145 Years of Dynamite

  • ChemPubSoc Europe Logo
  • Author: ChemViews
  • Published Date: 28 November 2012
  • Copyright: Wiley-VCH Verlag GmbH & Co. KGaA, Weinheim
thumbnail image: 145 Years of Dynamite

Dynamite is an explosive material consisting of an absorbent substance, such as diatomaceous earth, sawdust, or clay, soaked in nitroglycerin, a shock-sensitive explosive (pictured). It was invented by Alfred Nobel after an accident at a nitroglycerin factory killed his brother.

Nobel discovered that addition of one part diatomaceous earth to three parts nitroglycerin improved the stability of nitroglycerin, allowing it to be handled and transported safely. He also added a small amount of sodium carbonate to neutralize trace quantities of acids that formed during storage. The mixture turned the pure nitroglycerin liquid into a paste which could be shaped into rods of a suitable size for insertion into drilling holes for mining, thus revolutionizing mining.


Nobel patented his discovery in 1867 and later introduced the blasting cap as a detonator which could be ignited by lighting a fuse. The introduction of dynamite greatly improved the safety and reduced the cost of rock blasting, building canals, and demolition.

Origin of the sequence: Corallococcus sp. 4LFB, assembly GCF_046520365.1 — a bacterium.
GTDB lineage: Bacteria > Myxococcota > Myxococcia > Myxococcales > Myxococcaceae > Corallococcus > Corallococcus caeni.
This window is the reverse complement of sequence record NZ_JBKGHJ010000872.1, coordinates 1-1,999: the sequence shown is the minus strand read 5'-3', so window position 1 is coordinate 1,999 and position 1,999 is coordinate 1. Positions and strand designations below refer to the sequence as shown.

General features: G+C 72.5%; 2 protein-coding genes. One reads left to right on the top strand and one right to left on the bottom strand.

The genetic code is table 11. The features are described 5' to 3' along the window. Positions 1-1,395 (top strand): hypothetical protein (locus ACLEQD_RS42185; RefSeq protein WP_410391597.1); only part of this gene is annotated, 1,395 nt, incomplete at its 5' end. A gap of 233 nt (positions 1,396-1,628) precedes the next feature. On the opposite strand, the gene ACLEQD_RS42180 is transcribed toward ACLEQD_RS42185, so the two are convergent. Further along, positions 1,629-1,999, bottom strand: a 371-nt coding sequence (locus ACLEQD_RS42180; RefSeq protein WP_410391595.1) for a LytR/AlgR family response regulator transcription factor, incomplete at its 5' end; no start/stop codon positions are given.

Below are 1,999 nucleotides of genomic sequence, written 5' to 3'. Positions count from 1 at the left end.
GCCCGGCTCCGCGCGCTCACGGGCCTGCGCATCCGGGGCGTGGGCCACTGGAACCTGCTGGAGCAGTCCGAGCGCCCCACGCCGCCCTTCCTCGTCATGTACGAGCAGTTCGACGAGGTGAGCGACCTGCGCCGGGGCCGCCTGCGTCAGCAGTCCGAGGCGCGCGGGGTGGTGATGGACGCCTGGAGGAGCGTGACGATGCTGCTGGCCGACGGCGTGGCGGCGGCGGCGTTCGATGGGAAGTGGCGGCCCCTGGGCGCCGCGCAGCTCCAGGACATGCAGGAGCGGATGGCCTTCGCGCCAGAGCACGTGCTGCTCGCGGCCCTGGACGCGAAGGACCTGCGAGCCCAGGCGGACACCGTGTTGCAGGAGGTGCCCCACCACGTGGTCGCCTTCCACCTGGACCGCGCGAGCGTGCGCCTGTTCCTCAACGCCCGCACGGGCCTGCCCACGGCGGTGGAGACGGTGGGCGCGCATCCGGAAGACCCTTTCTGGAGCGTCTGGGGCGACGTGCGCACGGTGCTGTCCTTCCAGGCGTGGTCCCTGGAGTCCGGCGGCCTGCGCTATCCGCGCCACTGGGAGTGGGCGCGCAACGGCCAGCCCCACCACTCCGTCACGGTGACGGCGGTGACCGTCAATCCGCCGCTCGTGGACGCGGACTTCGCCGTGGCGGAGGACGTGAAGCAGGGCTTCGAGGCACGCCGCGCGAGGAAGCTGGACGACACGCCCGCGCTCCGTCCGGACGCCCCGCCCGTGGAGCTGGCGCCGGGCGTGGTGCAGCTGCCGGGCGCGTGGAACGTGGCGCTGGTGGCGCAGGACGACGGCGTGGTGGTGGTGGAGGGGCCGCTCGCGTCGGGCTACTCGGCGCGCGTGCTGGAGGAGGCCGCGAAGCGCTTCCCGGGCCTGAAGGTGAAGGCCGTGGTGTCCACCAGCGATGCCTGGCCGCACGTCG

A stick of dynamite (0.19 kg, 75 % nitroglycerin) contains approximately 1 MJ of energy. Dynamite gains its power from the rapid expansion of the hot gases formed on decomposition of nitroglycerin. Decomposition is triggered by an initial decompression of nitroglycerin, via the blasting cap. Four moles of nitroglycerin produces 35 moles of gases, according to the reaction:

4C3H5N3O9(s)→ 6N2(g) + 12CO(g) + 10H2O(g) + 7O2(g)

It is the speed of decomposition that makes nitroglycerin one of the most powerful explosives. The shock from the initial decomposition reaction creates a supersonic pressure wave that propagates through the nitroglycerin, causing near-instantaneous pressure-induced decomposition of the surrounding fuel in an explosive blast.


Alfred Nobel is the answer to Guess the Chemist (11), which detailed his life.


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